Witsies complain as stress mourns over delayed results in the beginning of the second semester
Wits students have raised concerns about the long wait to receive their full marks on the student portal, saying delays in the system caused them stress at the beginning of the second semester.
The new student portal has caused delays in reflecting Wits students’ marks from the previous semester.
The university’s new academic mar
ks system went live in March. The uploading of marks for large classes and particular schools of study did, however, become a problem.
University registrar Carol Crosley told Wits Vuvuzela that while the majority of students’ marks had been published on the student portal according to faculties’ publication dates, in cases where there were delays marks were published on Sakai and students in affected faculties were notified by email.
“We are aware that the results were delayed in two schools in particular – Wits Law School and Wits School of Education – but this has been addressed and all marks should now be available,” said Crosley.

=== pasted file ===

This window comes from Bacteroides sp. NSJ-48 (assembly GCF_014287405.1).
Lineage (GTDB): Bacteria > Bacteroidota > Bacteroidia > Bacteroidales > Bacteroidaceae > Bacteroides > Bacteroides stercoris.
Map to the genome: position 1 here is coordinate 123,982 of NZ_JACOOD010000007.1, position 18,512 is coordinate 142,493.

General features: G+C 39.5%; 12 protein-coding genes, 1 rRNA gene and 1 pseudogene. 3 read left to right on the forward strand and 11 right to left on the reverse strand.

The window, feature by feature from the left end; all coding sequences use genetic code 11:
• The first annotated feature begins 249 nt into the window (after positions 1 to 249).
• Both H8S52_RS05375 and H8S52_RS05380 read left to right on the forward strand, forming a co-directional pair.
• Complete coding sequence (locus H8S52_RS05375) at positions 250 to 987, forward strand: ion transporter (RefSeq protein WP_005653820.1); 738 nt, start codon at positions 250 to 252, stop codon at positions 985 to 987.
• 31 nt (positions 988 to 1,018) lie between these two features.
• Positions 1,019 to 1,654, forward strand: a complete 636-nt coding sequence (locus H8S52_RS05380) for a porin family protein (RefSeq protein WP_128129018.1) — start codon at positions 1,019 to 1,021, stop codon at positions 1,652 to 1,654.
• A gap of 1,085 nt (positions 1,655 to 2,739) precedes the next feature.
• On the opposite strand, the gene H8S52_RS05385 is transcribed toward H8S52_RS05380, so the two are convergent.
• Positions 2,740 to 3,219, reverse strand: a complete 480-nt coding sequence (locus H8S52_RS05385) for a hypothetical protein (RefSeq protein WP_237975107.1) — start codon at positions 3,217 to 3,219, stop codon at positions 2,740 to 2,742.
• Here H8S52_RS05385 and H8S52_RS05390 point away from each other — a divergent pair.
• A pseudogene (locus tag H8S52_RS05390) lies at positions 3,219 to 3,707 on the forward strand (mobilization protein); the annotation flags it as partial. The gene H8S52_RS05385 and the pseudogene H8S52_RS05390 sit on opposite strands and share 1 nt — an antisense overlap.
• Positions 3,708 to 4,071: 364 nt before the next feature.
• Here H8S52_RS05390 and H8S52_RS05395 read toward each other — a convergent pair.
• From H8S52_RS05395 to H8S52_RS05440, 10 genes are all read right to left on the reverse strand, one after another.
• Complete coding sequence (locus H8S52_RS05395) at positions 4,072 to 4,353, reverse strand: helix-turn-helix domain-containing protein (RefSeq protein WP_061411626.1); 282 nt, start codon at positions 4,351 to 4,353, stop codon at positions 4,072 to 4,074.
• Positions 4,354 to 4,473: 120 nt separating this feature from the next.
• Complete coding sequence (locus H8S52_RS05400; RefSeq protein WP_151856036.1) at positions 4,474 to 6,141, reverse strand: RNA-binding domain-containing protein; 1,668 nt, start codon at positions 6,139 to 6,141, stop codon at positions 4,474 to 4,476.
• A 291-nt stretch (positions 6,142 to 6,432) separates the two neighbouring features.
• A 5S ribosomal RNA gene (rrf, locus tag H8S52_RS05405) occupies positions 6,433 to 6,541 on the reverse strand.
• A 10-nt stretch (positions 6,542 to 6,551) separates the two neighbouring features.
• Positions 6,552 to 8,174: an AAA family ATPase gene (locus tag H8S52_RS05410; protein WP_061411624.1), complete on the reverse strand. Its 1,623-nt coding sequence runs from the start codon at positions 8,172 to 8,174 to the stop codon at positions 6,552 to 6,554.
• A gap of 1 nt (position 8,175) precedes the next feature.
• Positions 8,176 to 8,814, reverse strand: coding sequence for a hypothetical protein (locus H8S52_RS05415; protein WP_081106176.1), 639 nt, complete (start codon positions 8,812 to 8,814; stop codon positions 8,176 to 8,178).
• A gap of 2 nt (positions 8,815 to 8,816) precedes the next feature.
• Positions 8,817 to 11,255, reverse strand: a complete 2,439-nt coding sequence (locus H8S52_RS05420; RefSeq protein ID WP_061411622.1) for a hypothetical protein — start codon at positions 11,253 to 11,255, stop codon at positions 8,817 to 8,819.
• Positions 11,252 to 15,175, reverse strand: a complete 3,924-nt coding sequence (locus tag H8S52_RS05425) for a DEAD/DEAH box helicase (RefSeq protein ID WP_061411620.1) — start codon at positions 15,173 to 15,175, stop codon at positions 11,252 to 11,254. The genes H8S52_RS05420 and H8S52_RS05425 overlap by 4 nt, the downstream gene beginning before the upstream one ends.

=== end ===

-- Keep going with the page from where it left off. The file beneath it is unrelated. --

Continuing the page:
She advised those students who had not seen reflected marks to approach their respective schools and administrators to resolve the matter.
Fourth-year education student Snethemba Hleza, who received most of her marks last week, expressed how badly she had been affected by the wait.
“I did not like how the education campus was not taking the results of students seriously, especially because other faculties at Wits got their results on time,” said Hleza.
“It was really inconsiderate, and waiting for so long for the results made me anxious about how I performed.”
Mcebo Zwane, 20, said “it was quite an inconvenience because I am in my final year and applying for honours programs at other universities. Providing my mid-year results before applications closed was honestly a near miss.”
For postgraduates, Crosley said, this system did not necessarily apply because “the uploading of the postgraduate marks works on a different cycle and is often faculty-specific”.
The delays in the system are said to have been managed directly through the service provider, Oracle, to ensure that the problem does not happen again.
“On behalf of the university, I apologise for any stress or inconvenience caused to students,” said Crosley. “We understand how important it is for students to obtain their marks timeously and we are working with all faculties to ensure these delays are not experienced again.”
FEATURED IMAGE: Education and law students were forced to wait for first semester results. Photo: Masechaba Kganyapa